The engagement for homeless EU migrants in Lund started in social media. Part of this engagement is now located in one of Smålands Nation’s basement premises.
A short and intense snowstorm drew in over Lund yesterday, and it has become winter in Sweden, though an unusually mild one.
In the office of Smålands Nation are Martin, a representative of Smålands Nation, and Joakim Månsson Olsson, spokesperson for Gröna studenter, and the driving force behind the newly formed association Hjälp tiggare i Lund. They are two among a number of others who have seen to it that Smålands Nation lets one of its basement premises to the association.
“A great number of the members of Smålands Nation want to do something for the homeless EU migrants, and this autumn, we had a fund-raiser for clothes, for example,” Martin says.
The Nation’s wish to help made Smålands nation and the newly formed association Hjälp tiggare i Lund meet, this winter.
“When winter came, I realised that we actually have available premises here at Smålands, which we can rent out, and then we contacted the association,” he continues.
A structural problem
After the first contact, things got in motion quickly. But getting a hold of additional premises, to offer more homeless people shelter, has proven to be very difficult for the association. Schools, other associations, and other nations in Lund have been approached with the question, but none have been willing to rent out.
“There is a high demand for places to sleep, and we are in great need of more spaces to rent,” Joakim Månsson Bengtsson says.
Joakim Månsson Bengtsson says that there was nothing stopping schools renting out their gymnasiums when 5,000 children came to Lund, to partake in Lundaspelen. He thinks that it is a structural problem.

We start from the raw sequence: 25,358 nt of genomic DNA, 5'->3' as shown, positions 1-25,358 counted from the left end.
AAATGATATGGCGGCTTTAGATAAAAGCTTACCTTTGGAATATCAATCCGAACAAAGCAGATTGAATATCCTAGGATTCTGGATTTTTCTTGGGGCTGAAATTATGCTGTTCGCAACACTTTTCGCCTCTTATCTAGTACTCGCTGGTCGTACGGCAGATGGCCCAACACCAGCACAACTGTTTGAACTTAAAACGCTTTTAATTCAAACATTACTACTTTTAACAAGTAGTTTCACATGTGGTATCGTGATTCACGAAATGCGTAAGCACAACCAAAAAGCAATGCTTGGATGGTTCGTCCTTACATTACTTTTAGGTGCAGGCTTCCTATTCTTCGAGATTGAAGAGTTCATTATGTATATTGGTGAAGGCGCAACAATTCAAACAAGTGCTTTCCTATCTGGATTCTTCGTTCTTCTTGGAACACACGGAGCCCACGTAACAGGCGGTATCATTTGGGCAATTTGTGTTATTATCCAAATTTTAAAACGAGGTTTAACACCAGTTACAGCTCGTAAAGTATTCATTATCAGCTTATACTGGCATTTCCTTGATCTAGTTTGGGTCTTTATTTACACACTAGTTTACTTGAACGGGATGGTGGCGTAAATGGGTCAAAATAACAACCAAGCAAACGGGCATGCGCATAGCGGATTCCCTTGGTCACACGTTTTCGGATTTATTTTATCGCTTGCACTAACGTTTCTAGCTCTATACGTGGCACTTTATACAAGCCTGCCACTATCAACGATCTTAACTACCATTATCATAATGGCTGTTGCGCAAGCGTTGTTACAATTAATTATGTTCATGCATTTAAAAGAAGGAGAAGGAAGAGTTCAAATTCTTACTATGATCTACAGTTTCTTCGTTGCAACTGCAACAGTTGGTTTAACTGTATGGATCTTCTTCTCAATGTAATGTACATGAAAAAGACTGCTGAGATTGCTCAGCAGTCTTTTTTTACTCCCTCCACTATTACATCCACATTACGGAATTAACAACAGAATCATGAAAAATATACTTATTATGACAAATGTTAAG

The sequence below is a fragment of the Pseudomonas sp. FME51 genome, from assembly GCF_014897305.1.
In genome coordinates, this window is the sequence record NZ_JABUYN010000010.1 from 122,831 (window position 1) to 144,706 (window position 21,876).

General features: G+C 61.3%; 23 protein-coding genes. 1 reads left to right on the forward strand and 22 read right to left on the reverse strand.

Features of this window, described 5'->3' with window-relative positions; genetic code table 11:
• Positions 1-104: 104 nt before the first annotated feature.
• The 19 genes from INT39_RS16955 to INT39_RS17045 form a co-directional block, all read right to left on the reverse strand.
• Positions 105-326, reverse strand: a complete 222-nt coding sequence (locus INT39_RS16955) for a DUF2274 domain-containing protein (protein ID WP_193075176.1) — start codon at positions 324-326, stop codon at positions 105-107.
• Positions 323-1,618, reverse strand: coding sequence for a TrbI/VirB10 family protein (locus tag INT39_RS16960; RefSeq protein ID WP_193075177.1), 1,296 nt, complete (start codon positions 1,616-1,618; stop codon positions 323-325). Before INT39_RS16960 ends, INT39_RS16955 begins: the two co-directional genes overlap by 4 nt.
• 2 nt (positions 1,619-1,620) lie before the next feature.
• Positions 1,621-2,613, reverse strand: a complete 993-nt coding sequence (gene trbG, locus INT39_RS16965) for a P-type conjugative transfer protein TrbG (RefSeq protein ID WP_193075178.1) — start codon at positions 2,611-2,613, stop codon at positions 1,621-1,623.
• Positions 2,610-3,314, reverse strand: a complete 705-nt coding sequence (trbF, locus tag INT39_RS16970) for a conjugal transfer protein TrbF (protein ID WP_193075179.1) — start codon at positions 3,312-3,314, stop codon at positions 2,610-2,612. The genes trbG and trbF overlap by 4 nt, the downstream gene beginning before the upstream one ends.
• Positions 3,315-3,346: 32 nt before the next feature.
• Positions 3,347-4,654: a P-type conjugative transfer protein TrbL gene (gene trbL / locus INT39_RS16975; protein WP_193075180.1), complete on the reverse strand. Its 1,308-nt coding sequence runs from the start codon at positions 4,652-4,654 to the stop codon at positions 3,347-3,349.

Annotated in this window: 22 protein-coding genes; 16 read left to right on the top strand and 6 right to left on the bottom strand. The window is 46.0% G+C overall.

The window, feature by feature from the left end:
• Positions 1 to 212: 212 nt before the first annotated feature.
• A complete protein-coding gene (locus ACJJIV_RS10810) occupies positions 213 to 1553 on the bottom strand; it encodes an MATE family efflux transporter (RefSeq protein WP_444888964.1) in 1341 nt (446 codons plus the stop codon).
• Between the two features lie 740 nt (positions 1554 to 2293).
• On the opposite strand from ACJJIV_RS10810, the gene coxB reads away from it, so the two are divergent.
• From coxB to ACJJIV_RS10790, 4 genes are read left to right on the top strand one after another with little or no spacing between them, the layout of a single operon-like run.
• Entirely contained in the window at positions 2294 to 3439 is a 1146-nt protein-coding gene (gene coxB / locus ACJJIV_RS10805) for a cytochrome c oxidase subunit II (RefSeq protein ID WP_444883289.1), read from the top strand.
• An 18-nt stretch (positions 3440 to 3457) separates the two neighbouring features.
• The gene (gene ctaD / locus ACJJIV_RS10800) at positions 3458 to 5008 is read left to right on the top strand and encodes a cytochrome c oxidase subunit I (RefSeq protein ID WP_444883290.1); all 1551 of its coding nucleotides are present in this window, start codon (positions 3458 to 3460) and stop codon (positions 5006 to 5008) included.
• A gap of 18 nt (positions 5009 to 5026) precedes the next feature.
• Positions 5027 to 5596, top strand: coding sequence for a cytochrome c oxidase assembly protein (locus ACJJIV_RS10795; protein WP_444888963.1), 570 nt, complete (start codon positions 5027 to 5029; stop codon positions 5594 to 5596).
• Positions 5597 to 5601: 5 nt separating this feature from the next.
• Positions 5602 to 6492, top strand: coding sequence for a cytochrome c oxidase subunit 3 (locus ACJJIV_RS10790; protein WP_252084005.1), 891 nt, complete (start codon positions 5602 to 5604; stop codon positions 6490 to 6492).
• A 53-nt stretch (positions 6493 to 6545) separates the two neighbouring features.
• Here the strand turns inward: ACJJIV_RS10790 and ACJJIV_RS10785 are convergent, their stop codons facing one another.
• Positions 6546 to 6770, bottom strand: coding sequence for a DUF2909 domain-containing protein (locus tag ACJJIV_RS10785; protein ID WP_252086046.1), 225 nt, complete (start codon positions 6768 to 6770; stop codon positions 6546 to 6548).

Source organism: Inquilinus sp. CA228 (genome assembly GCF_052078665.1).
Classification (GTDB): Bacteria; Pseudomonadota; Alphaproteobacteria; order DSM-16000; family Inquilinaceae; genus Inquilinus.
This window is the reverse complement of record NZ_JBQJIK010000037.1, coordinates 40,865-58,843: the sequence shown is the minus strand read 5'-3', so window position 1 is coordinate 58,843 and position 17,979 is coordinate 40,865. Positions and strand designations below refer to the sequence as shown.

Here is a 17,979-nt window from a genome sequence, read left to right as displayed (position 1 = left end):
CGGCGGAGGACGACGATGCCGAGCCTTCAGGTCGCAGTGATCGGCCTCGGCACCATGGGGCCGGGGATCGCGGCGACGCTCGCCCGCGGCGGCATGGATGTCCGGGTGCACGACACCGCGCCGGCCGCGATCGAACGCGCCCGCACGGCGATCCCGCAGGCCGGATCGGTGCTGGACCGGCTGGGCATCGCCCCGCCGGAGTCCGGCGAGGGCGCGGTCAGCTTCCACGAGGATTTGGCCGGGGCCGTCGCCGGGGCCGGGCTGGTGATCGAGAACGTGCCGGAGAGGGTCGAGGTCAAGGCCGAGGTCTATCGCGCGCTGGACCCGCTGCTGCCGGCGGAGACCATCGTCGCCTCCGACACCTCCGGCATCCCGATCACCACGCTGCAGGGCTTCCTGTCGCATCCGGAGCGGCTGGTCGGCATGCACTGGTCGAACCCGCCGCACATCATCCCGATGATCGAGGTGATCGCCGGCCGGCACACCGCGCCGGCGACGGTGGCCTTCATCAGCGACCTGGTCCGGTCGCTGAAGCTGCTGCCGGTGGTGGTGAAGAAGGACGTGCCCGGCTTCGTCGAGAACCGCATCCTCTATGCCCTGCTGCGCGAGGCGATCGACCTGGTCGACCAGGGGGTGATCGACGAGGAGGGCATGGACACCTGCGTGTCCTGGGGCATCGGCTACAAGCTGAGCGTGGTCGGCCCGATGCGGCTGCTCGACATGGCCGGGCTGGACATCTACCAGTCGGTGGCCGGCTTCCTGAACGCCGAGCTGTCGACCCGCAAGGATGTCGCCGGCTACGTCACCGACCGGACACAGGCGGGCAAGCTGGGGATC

“This time, it does not concern white children, but an already heavily discriminated group of people; that fact has shown that it is not that easy to find premises to rent.”
Why have other nations not proven willing to rent out their premises, do you think?
“Many nations have their focus on generating money and creating club events that draw people, and then, an association concerned with homeless people does not rank high on the agenda,” Martin says.
Neighbours have received Småland’s initiative favourably, and everyone has, thus far, proven to be curious about the project. And since the rent is funded by money from private donations, through Hjälp tiggare i Lund, the project does not result in any cost for the members of the Nation. Apart from offering places to sleep, the project also has side-effects, where anti-discrimination is a primary focus, and groups of people who do not normally meet, get a chance to make each others’ acquaintance.
“One downside to this is that 18 people are sharing 116 square metres, and that we do have to turn people down when they ask for a place to sleep, but in those cases, we do everything we can to solve the issue in another way,” Joakim Månsson Bengtsson says.
Martin is hoping that the renting out of premises at Smålands is the start of a long-term cooperation.
“This is rather new, as the format is now, but I am hoping that Smålands Nation and Hjälp tiggare i Lund will expand their cooperation in the future.”
Footnote: Martin’s surname has been removed for safety reasons.
Text: Camilla Göth
Translation: Richard Helander
Photo: Jens Hunt
First published at lundagard.se